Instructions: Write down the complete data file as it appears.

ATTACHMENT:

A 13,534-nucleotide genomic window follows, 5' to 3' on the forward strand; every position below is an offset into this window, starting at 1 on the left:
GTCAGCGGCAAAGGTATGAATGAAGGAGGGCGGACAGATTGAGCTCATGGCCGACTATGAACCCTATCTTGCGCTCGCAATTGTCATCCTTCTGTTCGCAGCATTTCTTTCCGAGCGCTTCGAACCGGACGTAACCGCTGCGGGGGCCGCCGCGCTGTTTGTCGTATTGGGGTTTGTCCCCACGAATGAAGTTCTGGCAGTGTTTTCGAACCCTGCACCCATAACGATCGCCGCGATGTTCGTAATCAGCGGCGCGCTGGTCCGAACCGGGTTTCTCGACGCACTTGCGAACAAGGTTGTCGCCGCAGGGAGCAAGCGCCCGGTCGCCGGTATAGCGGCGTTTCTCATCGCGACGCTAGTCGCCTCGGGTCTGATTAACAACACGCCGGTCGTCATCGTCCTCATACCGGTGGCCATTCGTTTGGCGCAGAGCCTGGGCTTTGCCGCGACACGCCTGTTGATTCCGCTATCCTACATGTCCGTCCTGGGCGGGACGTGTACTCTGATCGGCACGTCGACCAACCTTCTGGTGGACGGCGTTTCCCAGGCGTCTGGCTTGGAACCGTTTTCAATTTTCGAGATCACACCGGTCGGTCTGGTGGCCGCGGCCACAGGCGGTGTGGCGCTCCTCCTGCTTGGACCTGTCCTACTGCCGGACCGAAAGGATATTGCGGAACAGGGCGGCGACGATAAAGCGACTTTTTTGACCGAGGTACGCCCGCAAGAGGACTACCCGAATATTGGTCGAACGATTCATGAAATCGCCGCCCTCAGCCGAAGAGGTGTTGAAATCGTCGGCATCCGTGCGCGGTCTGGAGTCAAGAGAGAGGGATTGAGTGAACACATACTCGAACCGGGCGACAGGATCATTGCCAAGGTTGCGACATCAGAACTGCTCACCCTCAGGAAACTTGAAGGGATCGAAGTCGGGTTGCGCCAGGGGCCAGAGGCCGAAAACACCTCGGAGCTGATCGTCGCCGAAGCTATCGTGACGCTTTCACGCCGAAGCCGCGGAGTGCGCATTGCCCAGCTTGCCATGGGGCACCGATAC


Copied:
A 13,534-nucleotide genomic window follows, 5' to 3' on the forward strand; every position below is an offset into this window, starting at 1 on the left:
GTCAGCGGCAAAGGTATGAATGAAGGAGGGCGGACAGATTGAGCTCATGGCCGACTATGAACCCTATCTTGCGCTCGCAATTGTCATCCTTCTGTTCGCAGCATTTCTTTCCGAGCGCTTCGAACCGGACGTAACCGCTGCGGGGGCCGCCGCGCTGTTTGTCGTATTGGGGTTTGTCCCCACGAATGAAGTTCTGGCAGTGTTTTCGAACCCTGCACCCATAACGATCGCCGCGATGTTCGTAATCAGCGGCGCGCTGGTCCGAACCGGGTTTCTCGACGCACTTGCGAACAAGGTTGTCGCCGCAGGGAGCAAGCGCCCGGTCGCCGGTATAGCGGCGTTTCTCATCGCGACGCTAGTCGCCTCGGGTCTGATTAACAACACGCCGGTCGTCATCGTCCTCATACCGGTGGCCATTCGTTTGGCGCAGAGCCTGGGCTTTGCCGCGACACGCCTGTTGATTCCGCTATCCTACATGTCCGTCCTGGGCGGGACGTGTACTCTGATCGGCACGTCGACCAACCTTCTGGTGGACGGCGTTTCCCAGGCGTCTGGCTTGGAACCGTTTTCAATTTTCGAGATCACACCGGTCGGTCTGGTGGCCGCGGCCACAGGCGGTGTGGCGCTCCTCCTGCTTGGACCTGTCCTACTGCCGGACCGAAAGGATATTGCGGAACAGGGCGGCGACGATAAAGCGACTTTTTTGACCGAGGTACGCCCGCAAGAGGACTACCCGAATATTGGTCGAACGATTCATGAAATCGCCGCCCTCAGCCGAAGAGGTGTTGAAATCGTCGGCATCCGTGCGCGGTCTGGAGTCAAGAGAGAGGGATTGAGTGAACACATACTCGAACCGGGCGACAGGATCATTGCCAAGGTTGCGACATCAGAACTGCTCACCCTCAGGAAACTTGAAGGGATCGAAGTCGGGTTGCGCCAGGGGCCAGAGGCCGAAAACACCTCGGAGCTGATCGTCGCCGAAGCTATCGTGACGCTTTCACGCCGAAGCCGCGGAGTGCGCATTGCCCAGCTTGCCATGGGGCACCGATAC